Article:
A second major element in the new law is an increase in the levy on employees for the Medicare hospital insurance tax, to 2.35 percent from 1.45 percent, with the same income thresholds and effective date as the investment tax. Those with both high wages and high investment income would pay both taxes. The self-employed will pay an additional 0.5 percent on income above the threshold, starting in 2013.

Two items of tax reporting in the new law are of more immediate focus. One is a roundly criticized requirement that businesses send Form 1099’s to other businesses for every transaction, on goods as well as services, of $600 or more, beginning in 2012.

Opponents see this as a serious paperwork burden and a disadvantage to small companies, and it is widely expected to be repealed. (The Senate has voted to do so, and a House committee is to take up the issue this week.)

The other requires employers to list on Form W-2 the value of sponsored health care benefits, which are not to be taxed. This disclosure was to take effect for 2011, but the Internal Revenue Service has made it optional this year, with application now scheduled for 2012 taxes.

Another important provision of the health law is a 40 percent tax, indexed for inflation, on insurers providing so-called Cadillac coverage for 50 or more employees and applying to portions of premiums above $27,500 a year for a family or $10,200 for an individual. Such plans are typically enjoyed by many members of unions, which won a delay in the effective date until 2018.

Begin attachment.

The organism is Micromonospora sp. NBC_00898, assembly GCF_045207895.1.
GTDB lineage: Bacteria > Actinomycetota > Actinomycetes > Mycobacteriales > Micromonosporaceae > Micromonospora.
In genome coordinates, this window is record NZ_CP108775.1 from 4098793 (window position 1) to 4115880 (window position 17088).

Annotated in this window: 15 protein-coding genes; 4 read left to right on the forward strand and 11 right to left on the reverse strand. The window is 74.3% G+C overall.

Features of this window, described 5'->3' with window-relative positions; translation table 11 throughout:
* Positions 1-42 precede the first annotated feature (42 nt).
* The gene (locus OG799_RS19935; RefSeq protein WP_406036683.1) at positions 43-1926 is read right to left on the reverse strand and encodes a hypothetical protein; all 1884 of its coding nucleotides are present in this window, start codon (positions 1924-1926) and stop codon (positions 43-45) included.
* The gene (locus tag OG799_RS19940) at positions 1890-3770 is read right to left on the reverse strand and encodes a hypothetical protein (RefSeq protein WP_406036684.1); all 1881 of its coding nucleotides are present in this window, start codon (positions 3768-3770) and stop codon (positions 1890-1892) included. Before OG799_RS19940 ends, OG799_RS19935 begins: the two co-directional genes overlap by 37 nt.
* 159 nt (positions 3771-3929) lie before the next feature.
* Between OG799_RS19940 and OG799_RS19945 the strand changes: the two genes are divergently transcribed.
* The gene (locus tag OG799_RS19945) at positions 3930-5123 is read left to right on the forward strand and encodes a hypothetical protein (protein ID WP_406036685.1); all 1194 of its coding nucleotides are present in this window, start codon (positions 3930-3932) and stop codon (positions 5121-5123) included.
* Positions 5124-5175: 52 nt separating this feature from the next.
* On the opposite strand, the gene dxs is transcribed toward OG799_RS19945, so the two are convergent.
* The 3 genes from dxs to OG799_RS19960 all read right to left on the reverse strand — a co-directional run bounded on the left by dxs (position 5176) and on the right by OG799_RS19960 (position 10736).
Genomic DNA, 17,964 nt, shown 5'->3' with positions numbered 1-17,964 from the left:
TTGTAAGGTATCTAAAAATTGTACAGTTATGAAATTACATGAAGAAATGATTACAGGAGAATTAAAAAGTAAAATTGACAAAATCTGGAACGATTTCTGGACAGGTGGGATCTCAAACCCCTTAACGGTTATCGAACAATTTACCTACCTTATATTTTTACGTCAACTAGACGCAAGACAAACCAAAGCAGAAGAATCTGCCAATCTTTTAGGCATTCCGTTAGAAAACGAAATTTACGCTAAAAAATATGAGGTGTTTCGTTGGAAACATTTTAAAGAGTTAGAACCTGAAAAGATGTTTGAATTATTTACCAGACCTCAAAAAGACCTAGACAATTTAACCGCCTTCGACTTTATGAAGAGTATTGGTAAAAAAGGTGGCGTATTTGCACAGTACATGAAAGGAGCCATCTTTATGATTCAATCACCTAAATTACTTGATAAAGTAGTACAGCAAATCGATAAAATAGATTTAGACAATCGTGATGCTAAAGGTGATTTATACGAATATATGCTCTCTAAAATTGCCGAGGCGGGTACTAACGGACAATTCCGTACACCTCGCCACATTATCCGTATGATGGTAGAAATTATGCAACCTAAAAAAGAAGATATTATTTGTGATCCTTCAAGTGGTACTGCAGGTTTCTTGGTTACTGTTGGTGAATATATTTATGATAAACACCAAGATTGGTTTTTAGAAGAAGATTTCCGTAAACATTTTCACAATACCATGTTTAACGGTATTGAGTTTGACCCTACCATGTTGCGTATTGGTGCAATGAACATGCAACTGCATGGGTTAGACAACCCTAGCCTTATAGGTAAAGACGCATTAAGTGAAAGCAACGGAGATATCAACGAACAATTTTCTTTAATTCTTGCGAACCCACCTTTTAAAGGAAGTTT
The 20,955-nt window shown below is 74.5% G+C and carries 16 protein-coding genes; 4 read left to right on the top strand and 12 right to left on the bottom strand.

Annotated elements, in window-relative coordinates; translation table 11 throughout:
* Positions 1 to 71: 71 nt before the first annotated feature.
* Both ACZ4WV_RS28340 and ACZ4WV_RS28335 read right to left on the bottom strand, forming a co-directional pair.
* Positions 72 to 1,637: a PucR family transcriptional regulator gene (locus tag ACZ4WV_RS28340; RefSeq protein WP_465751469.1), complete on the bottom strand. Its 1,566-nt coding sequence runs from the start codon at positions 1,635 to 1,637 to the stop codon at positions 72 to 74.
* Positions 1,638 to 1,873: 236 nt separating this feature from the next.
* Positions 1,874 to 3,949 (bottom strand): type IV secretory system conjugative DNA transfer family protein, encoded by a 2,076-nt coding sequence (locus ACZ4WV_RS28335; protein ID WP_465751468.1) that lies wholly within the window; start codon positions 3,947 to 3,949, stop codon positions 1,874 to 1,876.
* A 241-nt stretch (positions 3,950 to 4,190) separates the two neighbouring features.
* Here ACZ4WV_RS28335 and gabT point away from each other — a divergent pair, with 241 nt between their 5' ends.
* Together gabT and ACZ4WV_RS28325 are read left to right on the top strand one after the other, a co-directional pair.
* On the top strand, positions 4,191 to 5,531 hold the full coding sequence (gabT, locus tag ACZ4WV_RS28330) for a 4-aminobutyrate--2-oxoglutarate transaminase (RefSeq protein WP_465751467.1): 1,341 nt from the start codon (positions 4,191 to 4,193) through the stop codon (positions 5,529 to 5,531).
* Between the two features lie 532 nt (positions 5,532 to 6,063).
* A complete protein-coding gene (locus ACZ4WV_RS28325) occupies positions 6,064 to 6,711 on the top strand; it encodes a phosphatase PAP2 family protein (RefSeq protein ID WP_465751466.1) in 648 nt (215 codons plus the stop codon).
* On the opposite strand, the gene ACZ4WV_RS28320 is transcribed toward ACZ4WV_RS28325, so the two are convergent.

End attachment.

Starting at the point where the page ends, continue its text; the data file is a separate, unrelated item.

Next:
There is another element that, while not a tax, may seem like one. It is an annual fee imposed on health care companies in proportion to their market share. In total, it amounts to $8 billion in 2014 and rises in future years. Some, and perhaps all, of this is expected to be passed on to consumers as higher premiums.

In addition, an excise tax of 2.3 percent is to begin in 2013 on manufacturers and importers of specified medical devices.

OF course, the most hotly disputed part of the law is its ”mandate” provision. In 2014, the I.R.S. will start imposing a penalty — though not a tax — on individuals who do not buy insurance. Initially, it will be $95 or 1 percent of income, whichever is greater. The penalty rises to $695 or 2.5 percent of income by 2016. A host of state suits are challenging the constitutionality of this crucial element.

Businesses with more than 50 employees that do not provide health coverage must pay a tax of $2,000 per employee, beginning in 2014. As for smaller companies, a 35 percent tax credit against insurance costs will be provided for up to six years, to encourage them to offer coverage. The credit starts to phase out as the number of workers rises above 10 and average pay rises above $25,000. For example, a company with 17 employees and an average wage of $38,000 gets nothing.

”It’s so confusing and time-consuming that a lot of C.P.A.’s and clients think the cost of calculation exceeds the potential benefits,” Ms. Labant said. The National Federation of Independent Business estimates that fewer than half the eligible four million small businesses will actually receive the credit.

Ms. Toth, the planner, said the credit might work well ”in some parts of the country, but not in the New York area,” because its wages are relatively high.”